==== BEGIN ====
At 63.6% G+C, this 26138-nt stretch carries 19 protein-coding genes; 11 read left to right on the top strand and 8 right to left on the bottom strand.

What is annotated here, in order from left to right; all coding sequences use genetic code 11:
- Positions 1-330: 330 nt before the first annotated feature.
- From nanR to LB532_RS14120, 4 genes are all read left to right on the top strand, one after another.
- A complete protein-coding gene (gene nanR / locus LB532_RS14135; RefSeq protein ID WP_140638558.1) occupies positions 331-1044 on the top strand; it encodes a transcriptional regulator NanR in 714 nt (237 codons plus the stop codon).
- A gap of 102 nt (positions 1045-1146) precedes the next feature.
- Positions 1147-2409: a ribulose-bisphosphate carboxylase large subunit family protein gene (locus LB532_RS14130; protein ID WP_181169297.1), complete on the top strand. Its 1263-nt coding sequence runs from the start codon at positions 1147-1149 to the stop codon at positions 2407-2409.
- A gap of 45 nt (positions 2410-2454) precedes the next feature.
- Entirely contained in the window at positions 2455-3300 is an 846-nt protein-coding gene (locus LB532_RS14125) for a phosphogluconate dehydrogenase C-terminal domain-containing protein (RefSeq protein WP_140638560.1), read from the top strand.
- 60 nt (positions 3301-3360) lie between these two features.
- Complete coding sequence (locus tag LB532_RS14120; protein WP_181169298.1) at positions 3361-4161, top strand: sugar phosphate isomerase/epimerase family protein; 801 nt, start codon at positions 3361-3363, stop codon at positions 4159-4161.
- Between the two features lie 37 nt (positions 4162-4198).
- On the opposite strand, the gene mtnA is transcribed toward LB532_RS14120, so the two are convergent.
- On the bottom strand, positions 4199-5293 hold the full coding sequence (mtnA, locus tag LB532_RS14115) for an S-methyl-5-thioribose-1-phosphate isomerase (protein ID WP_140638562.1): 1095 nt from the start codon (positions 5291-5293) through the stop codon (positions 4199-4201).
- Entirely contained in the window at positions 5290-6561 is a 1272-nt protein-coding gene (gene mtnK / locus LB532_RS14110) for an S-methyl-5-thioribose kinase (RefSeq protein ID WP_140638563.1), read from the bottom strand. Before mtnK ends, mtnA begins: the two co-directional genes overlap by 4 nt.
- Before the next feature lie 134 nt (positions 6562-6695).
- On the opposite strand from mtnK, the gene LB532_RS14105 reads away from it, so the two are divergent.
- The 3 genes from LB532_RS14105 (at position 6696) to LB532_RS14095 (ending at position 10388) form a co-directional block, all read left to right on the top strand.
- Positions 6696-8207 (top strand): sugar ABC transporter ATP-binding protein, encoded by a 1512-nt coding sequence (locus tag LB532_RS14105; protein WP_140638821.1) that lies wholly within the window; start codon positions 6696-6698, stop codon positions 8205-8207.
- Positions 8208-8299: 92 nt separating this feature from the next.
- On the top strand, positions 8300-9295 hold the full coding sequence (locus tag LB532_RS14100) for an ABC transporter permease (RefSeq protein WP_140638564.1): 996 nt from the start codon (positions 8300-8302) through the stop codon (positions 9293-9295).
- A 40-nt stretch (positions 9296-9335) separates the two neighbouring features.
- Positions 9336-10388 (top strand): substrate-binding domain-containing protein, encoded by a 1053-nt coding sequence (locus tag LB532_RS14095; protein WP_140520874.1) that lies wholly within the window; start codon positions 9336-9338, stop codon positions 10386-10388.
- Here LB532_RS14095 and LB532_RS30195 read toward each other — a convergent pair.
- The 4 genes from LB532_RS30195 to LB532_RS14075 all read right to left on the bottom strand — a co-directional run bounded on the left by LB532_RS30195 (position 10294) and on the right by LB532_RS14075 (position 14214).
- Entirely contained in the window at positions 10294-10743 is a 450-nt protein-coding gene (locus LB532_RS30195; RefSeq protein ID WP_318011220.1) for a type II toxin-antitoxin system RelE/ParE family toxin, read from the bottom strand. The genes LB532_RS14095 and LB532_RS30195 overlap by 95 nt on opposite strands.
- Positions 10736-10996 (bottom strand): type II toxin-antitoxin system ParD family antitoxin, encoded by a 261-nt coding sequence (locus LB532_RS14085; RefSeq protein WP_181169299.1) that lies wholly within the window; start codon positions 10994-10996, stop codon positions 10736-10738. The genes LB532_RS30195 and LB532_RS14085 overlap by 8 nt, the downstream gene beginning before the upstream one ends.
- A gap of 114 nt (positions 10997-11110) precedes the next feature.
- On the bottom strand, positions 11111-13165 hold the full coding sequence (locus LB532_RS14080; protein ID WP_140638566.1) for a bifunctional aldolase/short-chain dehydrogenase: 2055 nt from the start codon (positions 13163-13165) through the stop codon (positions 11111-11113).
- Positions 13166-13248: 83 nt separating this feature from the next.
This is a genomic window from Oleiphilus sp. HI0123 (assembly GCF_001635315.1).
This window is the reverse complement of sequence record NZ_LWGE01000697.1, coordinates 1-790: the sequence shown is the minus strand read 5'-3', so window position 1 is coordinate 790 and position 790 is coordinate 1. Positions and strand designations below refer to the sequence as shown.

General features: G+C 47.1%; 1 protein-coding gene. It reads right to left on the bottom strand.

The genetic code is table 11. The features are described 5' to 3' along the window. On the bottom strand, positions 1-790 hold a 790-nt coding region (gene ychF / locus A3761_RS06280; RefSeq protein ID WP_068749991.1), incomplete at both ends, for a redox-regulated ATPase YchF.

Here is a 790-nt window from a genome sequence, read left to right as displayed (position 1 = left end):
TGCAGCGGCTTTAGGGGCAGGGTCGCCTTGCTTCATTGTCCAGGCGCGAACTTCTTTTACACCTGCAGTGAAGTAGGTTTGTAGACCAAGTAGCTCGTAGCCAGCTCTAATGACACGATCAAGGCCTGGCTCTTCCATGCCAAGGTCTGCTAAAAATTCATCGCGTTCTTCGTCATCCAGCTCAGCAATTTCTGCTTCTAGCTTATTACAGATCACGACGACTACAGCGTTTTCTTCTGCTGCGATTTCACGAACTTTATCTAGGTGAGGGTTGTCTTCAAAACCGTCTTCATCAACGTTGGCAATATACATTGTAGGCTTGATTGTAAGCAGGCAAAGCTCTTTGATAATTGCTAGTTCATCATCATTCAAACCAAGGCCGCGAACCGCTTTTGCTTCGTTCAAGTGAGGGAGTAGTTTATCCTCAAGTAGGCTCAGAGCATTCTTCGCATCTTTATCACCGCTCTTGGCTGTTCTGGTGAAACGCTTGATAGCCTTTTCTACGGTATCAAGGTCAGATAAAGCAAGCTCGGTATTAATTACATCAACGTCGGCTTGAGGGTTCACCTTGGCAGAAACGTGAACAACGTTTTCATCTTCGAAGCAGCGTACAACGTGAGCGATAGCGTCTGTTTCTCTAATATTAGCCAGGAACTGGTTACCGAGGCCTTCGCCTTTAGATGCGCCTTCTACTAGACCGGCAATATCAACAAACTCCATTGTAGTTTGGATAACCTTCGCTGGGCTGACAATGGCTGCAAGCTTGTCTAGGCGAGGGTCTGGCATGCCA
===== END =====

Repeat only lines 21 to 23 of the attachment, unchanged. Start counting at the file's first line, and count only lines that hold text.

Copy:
- On the top strand, positions 8300-9295 hold the full coding sequence (locus tag LB532_RS14100) for an ABC transporter permease (RefSeq protein WP_140638564.1): 996 nt from the start codon (positions 8300-8302) through the stop codon (positions 9293-9295).
- A 40-nt stretch (positions 9296-9335) separates the two neighbouring features.
- Positions 9336-10388 (top strand): substrate-binding domain-containing protein, encoded by a 1053-nt coding sequence (locus tag LB532_RS14095; protein WP_140520874.1) that lies wholly within the window; start codon positions 9336-9338, stop codon positions 10386-10388.